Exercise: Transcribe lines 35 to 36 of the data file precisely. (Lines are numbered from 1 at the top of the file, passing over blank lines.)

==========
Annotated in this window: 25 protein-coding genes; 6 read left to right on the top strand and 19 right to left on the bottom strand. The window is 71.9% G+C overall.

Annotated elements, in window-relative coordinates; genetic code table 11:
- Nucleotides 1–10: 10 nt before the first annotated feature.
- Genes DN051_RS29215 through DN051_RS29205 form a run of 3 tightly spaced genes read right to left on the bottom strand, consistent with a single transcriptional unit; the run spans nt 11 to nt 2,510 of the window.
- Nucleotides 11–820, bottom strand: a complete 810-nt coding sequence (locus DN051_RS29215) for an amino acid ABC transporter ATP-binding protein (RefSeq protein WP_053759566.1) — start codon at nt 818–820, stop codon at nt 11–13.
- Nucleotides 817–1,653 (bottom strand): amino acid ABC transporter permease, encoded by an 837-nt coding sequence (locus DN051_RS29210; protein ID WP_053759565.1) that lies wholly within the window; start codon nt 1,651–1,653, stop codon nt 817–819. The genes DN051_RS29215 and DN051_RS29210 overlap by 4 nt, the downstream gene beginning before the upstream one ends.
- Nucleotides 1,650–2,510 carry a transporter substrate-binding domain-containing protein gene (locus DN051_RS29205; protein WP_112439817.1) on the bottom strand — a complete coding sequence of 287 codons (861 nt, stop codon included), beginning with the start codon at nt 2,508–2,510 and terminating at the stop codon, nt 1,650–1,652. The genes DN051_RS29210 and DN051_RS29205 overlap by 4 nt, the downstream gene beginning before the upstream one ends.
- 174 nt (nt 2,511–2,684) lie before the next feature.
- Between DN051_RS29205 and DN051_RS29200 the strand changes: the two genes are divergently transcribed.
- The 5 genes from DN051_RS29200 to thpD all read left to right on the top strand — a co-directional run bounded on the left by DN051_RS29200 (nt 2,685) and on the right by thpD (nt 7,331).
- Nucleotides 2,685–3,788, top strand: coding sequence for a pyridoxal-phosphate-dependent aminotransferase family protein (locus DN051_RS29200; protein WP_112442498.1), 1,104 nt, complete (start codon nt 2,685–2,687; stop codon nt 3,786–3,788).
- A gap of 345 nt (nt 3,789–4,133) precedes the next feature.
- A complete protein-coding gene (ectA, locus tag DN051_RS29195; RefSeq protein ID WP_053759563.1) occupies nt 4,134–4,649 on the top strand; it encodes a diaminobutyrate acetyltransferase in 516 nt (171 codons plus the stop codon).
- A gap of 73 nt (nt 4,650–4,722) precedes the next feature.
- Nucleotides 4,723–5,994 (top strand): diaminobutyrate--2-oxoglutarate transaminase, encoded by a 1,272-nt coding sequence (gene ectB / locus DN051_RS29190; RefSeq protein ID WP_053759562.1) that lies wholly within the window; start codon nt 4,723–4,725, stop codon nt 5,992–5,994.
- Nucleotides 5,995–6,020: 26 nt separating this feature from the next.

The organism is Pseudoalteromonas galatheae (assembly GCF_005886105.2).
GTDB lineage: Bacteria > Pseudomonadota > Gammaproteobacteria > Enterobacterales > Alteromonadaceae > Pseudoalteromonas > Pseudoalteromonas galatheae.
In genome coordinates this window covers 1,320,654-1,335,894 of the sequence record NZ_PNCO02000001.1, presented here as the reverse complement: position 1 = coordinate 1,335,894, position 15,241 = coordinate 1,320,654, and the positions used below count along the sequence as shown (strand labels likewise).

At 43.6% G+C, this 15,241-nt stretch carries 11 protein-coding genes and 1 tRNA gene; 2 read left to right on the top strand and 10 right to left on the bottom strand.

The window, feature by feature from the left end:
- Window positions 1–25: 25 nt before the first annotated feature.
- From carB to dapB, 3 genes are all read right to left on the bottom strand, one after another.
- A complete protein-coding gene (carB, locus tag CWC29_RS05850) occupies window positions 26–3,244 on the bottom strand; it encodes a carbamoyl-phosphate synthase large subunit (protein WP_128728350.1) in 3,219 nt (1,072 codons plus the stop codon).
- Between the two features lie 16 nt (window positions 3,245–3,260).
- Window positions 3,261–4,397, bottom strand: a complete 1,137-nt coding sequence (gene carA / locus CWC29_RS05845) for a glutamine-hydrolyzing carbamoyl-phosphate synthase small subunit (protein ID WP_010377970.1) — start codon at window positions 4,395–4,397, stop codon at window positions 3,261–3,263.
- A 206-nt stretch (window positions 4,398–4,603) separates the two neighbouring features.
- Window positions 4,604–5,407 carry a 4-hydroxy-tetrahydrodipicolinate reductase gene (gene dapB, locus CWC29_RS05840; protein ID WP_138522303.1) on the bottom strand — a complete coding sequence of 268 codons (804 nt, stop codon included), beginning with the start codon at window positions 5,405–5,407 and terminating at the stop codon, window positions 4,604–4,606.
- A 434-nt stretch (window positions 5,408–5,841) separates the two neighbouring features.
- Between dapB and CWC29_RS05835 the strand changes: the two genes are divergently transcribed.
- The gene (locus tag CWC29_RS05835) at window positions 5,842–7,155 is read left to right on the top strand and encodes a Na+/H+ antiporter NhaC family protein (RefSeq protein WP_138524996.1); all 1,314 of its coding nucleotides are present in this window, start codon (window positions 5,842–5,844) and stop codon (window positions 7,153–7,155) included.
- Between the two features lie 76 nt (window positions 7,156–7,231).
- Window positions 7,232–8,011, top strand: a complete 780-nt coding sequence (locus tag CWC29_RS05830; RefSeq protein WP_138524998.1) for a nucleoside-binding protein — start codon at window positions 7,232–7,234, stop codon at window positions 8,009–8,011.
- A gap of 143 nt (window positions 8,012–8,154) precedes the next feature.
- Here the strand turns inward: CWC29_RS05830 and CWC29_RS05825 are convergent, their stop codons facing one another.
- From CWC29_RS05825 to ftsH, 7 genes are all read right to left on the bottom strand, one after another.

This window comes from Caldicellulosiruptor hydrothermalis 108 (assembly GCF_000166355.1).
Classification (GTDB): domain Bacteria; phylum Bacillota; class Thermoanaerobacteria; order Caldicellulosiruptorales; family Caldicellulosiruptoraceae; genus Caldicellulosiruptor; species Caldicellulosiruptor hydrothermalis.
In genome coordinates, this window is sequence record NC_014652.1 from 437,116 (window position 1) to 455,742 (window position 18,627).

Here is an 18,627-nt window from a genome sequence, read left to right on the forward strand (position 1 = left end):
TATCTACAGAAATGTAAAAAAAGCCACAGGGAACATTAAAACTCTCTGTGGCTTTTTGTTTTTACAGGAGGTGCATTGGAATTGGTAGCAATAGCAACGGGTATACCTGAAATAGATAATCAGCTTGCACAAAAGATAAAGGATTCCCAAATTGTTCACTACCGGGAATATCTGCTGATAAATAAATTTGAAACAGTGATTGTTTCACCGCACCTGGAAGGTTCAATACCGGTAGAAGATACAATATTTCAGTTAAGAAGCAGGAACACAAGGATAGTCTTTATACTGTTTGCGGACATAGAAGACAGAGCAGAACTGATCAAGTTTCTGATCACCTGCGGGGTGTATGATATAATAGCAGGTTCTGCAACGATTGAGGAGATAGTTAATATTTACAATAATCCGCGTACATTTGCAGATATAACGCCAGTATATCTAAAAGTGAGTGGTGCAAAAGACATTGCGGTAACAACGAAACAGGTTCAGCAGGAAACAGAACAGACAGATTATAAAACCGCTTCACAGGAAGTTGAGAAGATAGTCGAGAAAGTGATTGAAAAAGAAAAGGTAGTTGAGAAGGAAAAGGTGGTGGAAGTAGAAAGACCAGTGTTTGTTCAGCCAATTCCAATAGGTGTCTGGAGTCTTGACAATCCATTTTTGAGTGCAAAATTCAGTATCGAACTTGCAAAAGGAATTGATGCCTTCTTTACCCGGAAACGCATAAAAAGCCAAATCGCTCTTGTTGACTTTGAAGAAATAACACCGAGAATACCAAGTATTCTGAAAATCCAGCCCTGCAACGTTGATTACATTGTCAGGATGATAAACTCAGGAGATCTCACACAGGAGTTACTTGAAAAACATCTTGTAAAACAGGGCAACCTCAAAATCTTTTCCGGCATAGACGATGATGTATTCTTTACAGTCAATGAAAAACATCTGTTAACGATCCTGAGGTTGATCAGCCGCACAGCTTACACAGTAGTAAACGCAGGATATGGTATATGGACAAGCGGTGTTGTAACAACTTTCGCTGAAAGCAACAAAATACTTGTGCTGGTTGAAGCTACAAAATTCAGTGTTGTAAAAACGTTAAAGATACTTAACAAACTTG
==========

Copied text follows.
- Here the strand turns inward: CWC29_RS05830 and CWC29_RS05825 are convergent, their stop codons facing one another.
- From CWC29_RS05825 to ftsH, 7 genes are all read right to left on the bottom strand, one after another.